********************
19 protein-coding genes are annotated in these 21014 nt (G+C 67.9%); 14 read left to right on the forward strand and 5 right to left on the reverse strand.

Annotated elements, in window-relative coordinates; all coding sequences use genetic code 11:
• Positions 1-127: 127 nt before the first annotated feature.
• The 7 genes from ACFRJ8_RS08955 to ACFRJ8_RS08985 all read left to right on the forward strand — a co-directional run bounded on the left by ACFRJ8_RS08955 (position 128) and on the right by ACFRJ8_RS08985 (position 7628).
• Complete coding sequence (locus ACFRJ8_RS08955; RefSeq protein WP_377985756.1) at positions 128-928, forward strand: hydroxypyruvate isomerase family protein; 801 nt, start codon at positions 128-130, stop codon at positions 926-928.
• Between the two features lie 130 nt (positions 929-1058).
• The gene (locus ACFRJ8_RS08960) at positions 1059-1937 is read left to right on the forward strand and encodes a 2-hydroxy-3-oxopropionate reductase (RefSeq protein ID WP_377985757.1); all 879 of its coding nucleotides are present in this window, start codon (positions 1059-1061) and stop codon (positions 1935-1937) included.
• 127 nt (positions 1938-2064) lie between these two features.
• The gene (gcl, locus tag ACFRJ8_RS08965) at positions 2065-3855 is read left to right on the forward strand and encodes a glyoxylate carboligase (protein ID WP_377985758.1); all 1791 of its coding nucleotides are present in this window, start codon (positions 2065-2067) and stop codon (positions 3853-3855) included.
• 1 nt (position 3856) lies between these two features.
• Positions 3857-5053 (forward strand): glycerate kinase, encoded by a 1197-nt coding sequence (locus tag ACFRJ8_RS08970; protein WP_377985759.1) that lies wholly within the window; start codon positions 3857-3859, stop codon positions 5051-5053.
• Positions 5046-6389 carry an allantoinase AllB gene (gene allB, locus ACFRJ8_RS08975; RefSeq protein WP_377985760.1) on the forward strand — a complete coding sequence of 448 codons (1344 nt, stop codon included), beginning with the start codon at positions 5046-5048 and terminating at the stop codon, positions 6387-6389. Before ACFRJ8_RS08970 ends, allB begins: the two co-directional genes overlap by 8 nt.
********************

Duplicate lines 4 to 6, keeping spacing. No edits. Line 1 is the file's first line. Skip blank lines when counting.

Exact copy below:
• The 7 genes from ACFRJ8_RS08955 to ACFRJ8_RS08985 all read left to right on the forward strand — a co-directional run bounded on the left by ACFRJ8_RS08955 (position 128) and on the right by ACFRJ8_RS08985 (position 7628).
• Complete coding sequence (locus ACFRJ8_RS08955; RefSeq protein WP_377985756.1) at positions 128-928, forward strand: hydroxypyruvate isomerase family protein; 801 nt, start codon at positions 128-130, stop codon at positions 926-928.
• Between the two features lie 130 nt (positions 929-1058).